Best of Deals Car Reviews Repair Shops Cars A-Z Radio Show

Pulley & Belts falling off: coincidence, or mechanic?

I have a tan '94 Mazda Protege with 200,000 miles. The car passed inspection in November, no concerns expressed about belts/pulleys. In December the timing belt was replaced after having an oil leak in that area repaired.

On Jan. 4, I was driving the car normally and noticed that the battery idiot light came on. I stoppped and looked under the hood. Here is what I saw: the alternator and power steering belts were gone, and a pulley was lodged in the engine compartment, out of place. A bolt head for the pulley shaft was sheared off, and the pulley itself looked concave with hairline fractures.

Now, can it be coincidence that all this happened a few weeks after work was done that involved the belts and pulley? The garage says the car is old, things happen. Or is it more likely that the mechanic doing the work in December nipped off the bolt’s head or torqued the bolt wrong, leading to the eventual failure?

I realize one can never know for sure, but what are the odds either way?

Which pulley was out of place?

The only pulley that would have been removed from its shaft during the timing belt replacement is the crankshaft pulley. If this is the pulley that came off, then, yes, it is probably related to the timing belt job.

If the alternator pulley, power steering pump pulley, AC compressor pulley, or idler pulley (if there is one) came off its shaft it is probably just a coincidence.

Agree on all points with mcparadise.

I know of shops that would endlessly explain to the customer how “things just happen” but fire the mechanic.

If the tensioner has never been replaced, that could be the cause of the problem and it could just be a coincidence.

If a mechanic is going to sabotage the car, he’d have a hard time making a belt fall off after a few weeks, and there isn’t an easy way to make a pulley look artificially fatigued.

The issue here is that it is not only the shop’s responsibility, but their DUTY, to inspect everything on the way in to that timing belt and on the way out.

This means inspection of external belts, tensioners, idlers, and even the fit of the Woodruff key on the crank pulley if it has a key in place.
No way should they install a worn idler, pulley with fractures, etc. without a strict warning to the car owner and preferably a signed disclaimer absolving the shop of any blame if something goes wrong.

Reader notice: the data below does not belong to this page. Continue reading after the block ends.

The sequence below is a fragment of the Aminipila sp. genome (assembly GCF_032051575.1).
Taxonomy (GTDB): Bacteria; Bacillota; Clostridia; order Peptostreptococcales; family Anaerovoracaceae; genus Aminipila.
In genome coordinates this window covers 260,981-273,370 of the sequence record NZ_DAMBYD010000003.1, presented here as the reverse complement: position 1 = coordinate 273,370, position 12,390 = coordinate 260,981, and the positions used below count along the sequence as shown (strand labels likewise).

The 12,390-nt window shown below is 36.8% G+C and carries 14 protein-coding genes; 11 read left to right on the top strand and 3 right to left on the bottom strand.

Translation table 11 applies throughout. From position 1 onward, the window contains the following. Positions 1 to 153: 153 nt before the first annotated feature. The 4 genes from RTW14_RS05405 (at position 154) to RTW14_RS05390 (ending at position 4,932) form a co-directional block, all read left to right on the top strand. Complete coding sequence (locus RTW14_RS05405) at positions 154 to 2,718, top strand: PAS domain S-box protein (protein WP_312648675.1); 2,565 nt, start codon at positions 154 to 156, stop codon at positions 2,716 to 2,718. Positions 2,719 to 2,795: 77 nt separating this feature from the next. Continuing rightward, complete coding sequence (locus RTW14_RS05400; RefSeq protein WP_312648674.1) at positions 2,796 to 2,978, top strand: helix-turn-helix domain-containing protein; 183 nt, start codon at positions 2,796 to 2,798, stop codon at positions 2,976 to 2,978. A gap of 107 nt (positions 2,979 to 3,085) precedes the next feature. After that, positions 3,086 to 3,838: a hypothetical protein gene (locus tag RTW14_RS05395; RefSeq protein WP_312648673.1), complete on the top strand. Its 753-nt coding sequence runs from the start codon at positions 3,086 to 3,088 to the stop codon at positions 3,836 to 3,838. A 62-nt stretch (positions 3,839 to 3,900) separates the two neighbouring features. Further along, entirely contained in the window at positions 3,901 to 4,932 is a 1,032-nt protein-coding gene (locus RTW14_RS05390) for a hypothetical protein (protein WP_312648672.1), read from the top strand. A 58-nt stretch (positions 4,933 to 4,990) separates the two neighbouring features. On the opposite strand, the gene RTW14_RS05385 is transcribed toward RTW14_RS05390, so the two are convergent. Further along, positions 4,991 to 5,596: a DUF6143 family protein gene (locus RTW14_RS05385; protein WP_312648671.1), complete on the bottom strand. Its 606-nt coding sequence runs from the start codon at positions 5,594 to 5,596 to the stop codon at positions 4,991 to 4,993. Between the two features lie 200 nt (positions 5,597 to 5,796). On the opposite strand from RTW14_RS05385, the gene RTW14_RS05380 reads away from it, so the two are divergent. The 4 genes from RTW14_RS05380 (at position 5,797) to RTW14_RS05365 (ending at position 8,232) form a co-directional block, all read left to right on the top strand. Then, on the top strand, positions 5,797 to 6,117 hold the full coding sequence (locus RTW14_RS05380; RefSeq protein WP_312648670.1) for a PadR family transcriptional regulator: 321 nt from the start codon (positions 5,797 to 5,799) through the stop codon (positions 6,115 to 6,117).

One would think that with a broken bolt head this problem would be caused by either a seized tensioner (easy to determine) or an overtightend crank pulley bolt.

There’s 2 ways of tightening that crank bolt; a torque wrench or an air wrench.
Locking the engine down to prevent rotation while using a torque wrench is more difficult than hammering the crank bolt down with air pressure which requires no effort to lock the engine…

My knowledge of parts is limited; I think it was the camshaft pulley. It was the pulley closest to the timing belt cover, the one that had to be removed in order to replace the timing belt.

The middle part of the pulley is still bolted onto the engine block. The metal of the pulley where the break occurred is shiny. I see stress fractures also, and the metal is concave.

The garage did not advise me as the job was being done that there were any metal deformities or missing bolt heads in the area being worked on.

The garage has told me that the pulley suffered from metal fatigue due to being taken off and being put back on again so many times. Since the timing belt has been changed 4 times, and this was the pulley involved in a timing belt switch, the explanation sounds a little shaky to me. But the mechanic made it sound like I wouldn’t be charged for labor, so that’s the best I can do. Hopefully they will remove the bolt stuck in the pulley shaft.

It was the pulley attached to the crankshaft. The mechanic says the failure of the pulley was due to metal fatigue, because the pulley had been taken off and put back on again so many times (I think it’s been taken off and put back on again a total of six times, tops).

Is this pulley up top or near the bottom of the engine?
The camshaft sprocket (up top) does not have to be taken off for a timing belt change.
There is a sprocket on the crankshaft (bottom) and it does not have to be removed either, BUT the outer pulley must be removed access that sprocket.

Sorry, but repeatedly taking the pulley off (top or bottom, makes no difference) does not cause metal fatigue unless someone has been getting ham-fisted when tightening it.